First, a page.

Over the last year we found ourselves in the uncharted waters of a global pandemic as we prepared for and installed The Story of the Moving Image. But there was a small beacon of delight that I kept coming back to: the 9.5mm Pathé-Baby camera and projector, one of the very first objects to nestle into its current home in the Moving Pictures section of the exhibition.
As a cinema and fine arts student in the mid to late 1990s I loved everything about the 1920s, with my particular obsession being anything by Fritz Lang, but also all the incidental furrowed footage from the era of the city streets, landscapes and holidays taken by ordinary people; would-be amateur cinematographers using these old cameras as those of us nowadays use our iPhones.
Last year when the world had almost stood still and none of us knew what was to come, the 9.5mm Pathé-Baby camera and projector acutely reminded me each time I passed by its case of the beauty and limitation defiance to be found in the small things; of the curiosity and possibilities that drove me in my studies and early career – and still does – and the enormous value in capturing and celebrating the essence of living for ordinary souls that such a technology made possible.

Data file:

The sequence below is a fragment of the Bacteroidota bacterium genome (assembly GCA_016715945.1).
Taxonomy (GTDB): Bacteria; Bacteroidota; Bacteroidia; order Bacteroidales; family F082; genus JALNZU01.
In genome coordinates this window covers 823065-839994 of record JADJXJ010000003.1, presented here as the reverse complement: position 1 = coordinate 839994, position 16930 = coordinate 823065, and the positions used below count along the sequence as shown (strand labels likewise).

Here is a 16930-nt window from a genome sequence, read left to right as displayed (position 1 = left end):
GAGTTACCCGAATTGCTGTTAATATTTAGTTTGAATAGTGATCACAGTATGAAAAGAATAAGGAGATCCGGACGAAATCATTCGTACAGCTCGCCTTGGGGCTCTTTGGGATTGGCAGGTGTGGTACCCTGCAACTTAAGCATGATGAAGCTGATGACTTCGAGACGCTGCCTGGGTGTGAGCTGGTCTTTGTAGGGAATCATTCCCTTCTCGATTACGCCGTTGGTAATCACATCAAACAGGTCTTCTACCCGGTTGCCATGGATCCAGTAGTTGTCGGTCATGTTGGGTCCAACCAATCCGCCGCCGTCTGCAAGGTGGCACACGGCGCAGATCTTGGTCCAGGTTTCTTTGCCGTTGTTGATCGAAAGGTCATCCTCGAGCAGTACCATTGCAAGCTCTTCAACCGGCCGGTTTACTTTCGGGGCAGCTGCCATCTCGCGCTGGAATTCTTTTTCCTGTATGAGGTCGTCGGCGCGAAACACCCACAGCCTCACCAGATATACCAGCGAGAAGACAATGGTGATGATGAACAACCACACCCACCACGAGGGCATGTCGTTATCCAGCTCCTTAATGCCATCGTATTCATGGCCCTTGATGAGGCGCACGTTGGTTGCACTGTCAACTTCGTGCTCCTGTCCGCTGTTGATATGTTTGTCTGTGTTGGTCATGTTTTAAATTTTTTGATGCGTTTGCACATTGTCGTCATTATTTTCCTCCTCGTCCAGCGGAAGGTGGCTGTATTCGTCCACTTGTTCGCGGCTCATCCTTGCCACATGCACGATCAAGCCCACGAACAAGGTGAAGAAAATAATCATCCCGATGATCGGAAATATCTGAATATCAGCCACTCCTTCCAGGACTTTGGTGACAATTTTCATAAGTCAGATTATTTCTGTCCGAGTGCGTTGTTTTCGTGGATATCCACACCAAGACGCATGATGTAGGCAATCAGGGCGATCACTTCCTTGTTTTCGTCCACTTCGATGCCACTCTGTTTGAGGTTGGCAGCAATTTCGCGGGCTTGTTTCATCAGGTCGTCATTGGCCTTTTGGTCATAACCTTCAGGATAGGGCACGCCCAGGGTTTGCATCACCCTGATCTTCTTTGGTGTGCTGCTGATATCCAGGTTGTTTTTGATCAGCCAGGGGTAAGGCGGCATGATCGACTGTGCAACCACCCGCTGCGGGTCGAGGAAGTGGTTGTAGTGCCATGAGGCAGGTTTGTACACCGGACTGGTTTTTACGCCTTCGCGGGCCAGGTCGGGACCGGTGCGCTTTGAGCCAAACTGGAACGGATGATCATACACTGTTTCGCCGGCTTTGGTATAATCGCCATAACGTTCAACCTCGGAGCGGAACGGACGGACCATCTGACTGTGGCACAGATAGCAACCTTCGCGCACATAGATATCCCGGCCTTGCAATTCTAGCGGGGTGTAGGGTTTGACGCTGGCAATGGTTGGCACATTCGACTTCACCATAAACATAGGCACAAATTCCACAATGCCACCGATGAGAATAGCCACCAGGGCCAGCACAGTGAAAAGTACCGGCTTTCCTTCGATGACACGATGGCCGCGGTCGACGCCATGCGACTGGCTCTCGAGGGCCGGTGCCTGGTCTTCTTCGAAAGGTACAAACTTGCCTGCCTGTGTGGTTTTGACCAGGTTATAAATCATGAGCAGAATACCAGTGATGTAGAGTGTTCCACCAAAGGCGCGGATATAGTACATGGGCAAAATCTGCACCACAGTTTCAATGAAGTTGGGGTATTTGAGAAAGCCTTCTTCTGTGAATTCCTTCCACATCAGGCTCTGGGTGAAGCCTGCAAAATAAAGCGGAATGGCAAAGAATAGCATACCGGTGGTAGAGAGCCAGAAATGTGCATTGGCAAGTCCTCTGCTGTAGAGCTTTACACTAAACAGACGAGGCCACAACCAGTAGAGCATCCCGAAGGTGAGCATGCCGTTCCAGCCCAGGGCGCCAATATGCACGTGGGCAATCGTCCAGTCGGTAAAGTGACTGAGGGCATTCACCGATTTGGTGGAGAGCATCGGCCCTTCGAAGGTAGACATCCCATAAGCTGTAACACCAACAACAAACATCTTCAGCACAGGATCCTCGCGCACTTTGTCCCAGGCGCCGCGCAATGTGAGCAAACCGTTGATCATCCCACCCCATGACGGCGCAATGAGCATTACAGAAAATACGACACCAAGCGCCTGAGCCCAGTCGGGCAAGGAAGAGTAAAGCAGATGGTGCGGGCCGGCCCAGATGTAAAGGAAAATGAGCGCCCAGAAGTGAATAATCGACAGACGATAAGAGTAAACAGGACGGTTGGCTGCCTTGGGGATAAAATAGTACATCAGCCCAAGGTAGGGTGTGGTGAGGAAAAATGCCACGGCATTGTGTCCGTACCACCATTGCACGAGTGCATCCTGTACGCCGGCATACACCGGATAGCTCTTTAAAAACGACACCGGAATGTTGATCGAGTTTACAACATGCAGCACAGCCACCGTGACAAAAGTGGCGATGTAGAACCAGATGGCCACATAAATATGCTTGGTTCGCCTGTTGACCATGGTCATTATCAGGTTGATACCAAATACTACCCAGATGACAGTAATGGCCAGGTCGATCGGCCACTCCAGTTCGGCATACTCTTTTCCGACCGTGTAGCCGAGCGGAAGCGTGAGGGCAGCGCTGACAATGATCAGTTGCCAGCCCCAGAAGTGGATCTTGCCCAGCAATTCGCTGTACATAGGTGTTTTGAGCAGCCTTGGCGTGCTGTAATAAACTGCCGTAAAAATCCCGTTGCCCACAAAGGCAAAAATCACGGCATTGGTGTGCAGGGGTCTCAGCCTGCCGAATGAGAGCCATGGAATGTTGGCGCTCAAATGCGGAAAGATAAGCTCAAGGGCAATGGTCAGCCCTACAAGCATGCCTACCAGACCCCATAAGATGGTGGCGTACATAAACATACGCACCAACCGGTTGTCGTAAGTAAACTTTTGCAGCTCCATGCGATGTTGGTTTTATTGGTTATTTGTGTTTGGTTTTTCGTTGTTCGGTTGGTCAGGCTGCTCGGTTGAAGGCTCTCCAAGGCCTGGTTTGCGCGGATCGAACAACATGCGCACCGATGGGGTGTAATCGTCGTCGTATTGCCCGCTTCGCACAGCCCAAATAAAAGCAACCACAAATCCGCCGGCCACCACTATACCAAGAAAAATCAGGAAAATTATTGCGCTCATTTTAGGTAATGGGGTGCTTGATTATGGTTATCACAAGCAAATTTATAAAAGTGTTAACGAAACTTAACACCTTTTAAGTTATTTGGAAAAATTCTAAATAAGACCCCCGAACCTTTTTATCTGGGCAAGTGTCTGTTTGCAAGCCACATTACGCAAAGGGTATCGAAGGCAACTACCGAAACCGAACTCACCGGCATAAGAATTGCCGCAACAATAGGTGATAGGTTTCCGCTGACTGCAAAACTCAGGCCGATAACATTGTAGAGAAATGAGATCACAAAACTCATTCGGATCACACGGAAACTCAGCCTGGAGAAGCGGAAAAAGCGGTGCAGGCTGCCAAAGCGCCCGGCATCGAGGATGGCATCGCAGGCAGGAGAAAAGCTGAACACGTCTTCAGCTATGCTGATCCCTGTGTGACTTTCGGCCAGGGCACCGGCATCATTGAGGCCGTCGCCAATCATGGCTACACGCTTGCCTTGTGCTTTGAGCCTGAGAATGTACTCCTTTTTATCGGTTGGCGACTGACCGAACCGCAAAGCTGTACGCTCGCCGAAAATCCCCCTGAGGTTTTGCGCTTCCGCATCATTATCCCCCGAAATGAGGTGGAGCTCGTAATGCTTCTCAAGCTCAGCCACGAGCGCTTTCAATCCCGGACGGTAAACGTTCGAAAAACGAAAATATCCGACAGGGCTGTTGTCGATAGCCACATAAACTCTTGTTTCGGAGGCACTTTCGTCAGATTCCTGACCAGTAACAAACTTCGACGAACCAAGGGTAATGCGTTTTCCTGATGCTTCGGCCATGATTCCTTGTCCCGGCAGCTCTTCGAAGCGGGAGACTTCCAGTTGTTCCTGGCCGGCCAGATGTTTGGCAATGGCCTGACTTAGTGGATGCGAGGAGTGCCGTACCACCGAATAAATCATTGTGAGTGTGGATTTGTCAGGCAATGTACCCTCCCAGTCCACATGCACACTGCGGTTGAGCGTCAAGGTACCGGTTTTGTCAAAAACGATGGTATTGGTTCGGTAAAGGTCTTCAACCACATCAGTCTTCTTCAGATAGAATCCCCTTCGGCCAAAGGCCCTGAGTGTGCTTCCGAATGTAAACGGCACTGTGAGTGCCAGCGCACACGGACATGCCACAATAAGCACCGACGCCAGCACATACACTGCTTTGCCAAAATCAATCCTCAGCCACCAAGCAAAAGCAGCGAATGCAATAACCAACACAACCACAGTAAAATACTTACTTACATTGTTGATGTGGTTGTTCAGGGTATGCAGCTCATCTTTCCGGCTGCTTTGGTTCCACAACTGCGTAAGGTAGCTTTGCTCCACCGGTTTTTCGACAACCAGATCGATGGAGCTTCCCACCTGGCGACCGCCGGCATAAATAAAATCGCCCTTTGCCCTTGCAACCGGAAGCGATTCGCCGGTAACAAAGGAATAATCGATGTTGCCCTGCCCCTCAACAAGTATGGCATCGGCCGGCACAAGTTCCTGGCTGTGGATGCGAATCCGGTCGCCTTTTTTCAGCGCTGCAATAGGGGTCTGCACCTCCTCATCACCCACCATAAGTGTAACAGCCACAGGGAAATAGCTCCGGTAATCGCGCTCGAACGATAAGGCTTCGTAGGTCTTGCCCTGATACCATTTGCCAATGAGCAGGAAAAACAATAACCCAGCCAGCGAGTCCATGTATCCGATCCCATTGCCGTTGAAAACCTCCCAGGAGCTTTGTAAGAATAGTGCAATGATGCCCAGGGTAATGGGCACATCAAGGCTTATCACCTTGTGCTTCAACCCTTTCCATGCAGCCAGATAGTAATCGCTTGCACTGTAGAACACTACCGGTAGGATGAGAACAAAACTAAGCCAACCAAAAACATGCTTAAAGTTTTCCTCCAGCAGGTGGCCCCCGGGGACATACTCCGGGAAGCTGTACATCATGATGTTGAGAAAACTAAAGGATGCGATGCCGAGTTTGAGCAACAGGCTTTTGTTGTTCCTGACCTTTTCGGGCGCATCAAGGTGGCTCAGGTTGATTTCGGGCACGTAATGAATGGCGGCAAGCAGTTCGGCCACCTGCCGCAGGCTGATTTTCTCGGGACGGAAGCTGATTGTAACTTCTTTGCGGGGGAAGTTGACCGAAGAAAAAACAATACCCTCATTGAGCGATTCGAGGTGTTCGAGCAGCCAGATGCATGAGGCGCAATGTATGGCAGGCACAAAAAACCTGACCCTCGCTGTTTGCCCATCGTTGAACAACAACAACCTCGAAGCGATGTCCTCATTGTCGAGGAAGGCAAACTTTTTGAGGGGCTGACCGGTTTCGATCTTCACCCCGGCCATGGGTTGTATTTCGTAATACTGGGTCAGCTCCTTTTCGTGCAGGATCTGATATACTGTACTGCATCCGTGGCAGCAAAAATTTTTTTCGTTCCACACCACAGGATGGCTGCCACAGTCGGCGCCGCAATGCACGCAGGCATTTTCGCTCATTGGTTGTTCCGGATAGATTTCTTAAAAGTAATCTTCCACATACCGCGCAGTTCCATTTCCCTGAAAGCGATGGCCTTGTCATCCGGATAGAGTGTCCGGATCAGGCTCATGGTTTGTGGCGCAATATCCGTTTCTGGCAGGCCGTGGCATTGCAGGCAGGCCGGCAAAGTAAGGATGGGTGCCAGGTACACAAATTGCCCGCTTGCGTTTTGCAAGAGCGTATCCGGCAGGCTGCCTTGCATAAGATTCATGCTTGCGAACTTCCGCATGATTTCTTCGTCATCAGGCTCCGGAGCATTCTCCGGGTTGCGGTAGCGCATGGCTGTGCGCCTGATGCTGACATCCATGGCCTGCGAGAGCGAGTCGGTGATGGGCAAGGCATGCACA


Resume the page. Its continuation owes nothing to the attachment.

A short film shot on the 9.5mm Pathé-Baby camera by aviator and engineer John Robertson Duigan (1882–1951).
As we relied on the smallest things to get us through the year, there the camera floated, giving me a point of focus, letting me know that we could keep going. While everything may be transient, there’s always someone’s history, someone’s love and someone’s possibilities if you look closely enough.
– Sarah Caldwell, Registrar